Filing an EvictionFiling an eviction with the court system is another option, and being legally compelled to leave may motivate your roommate to see reason and step out without being forced. Filing the paperwork and following the process by yourself can be hard, which is where DoNotPay comes in.

DoNotPay’s simple four-step process makes evicting your roommate properly much simpler and less stressful. We’re here to help protect your renter’s rights.

What Are Your Roommate's Rights as a Tenant?

Under normal circumstances, your roommate would have the same rights as a tenant as you or anyone else renting from your landlord. However, without that rental contract, things would be a little more nebulous.

While your roommate should theoretically be offered the same protection under the law with your verbal contract, proving that a verbal contract is in place (or that it is even enforceable to begin with) can be tricky. As such, your roommate may be legally considered more like a guest than a renter and would not be protected in the same way you are with your landlord.

However, there's also the potential that they are considered a tenant, or a tenant-at-will. All of this can get quite confusing, so it's smart to use DoNotPay to help you sort through the facts.

How to Kick Out a Roommate in Idaho on Your Own

If you find yourself unable to resolve your issues with your roommate and eviction looks to be your only option, you can escalate things to that level. It's a time-consuming and very stressful process, especially with the murky nature of informal leases like this. That's one reason why DoNotPay can be such a great ally, as we have the expertise to navigate complicated situations on your behalf.

To give it a try on your own, though, you can start with these steps:

  1. Hand your roommate a formal eviction notice. Make sure to keep any documentation associated with the notice's creation, as this will serve as proof that you delivered it.
  2. If your roommate is not compliant with the notice, file for eviction with the court. You may wish to contact an attorney at this stage, as it can be hard to determine the specific court you need to file with. This also provides you with legal representation during a hearing.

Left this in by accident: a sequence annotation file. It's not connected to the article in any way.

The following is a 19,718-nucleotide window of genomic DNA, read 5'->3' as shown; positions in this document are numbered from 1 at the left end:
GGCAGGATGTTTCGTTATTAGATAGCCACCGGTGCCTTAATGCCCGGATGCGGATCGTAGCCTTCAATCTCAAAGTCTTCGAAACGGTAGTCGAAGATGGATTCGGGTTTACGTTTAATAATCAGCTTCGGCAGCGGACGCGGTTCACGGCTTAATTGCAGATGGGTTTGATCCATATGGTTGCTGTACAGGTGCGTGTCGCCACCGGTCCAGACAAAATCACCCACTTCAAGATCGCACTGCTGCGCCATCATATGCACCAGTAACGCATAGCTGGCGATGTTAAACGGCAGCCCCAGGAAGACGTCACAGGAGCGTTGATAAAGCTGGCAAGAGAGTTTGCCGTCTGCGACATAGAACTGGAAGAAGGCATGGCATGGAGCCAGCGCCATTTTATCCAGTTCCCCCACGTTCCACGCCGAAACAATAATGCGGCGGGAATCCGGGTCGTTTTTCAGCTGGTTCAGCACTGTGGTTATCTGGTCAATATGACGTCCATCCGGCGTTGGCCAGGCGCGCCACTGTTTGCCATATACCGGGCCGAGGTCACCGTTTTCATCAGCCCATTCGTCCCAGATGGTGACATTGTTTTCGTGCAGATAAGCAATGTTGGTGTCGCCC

3. Attend the hearing about your case. This can last anywhere from a few hours to a few days at minimum, and it will involve presenting the evidence you've collected to explain why your roommate should be compelled to leave.
  4. Wait for the verdict. If it's in your favor, your roommate will be given a limited amount of time to move out or be arrested.
  5. If the verdict is not in your favor, you can attempt to appeal. This means an additional review of your case and more time taken for another result.

Kick Out a Roommate in Idaho With DoNotPay

If you've tried to handle your issues with your roommate on your own to no avail, let DoNotPay step in on your behalf. Just follow these four simple steps to get started:

1. Search for and open the Landlord Protection product on DoNotPay.


2. Select which issue applies to you.


3. Answer a simple set of questions so our chatbot can collect the necessary information to create your demand letter.


4. Choose whether you want DoNotPay to send the demand letter to your landlord or roommate on your behalf. If you already tried sending a demand letter and it didn't work, we can help you start the small claims court process.

And that's it! You should hear back from your roommate directly once your demands are sent.

DoNotPay Can Help With All Areas of Renting

DoNotPay isn't limited to helping get rid of bad roommates. We can assist you in all areas of renting, from retrieving a security deposit to requesting repairs. If your landlord is threatening to evict you, especially without notice, we can help protect you. Also, if a landlord is shirking their duties, we can help file a complaint or even sue them.

What Else Can DoNotPay Do?

DoNotPay can do more than just help you settle disputes in rental agreements. We offer a number of other services, including:

No matter what kind of problem you might be having, DoNotPay has the resources to help simplify it. Try the app today to start saving time and effort.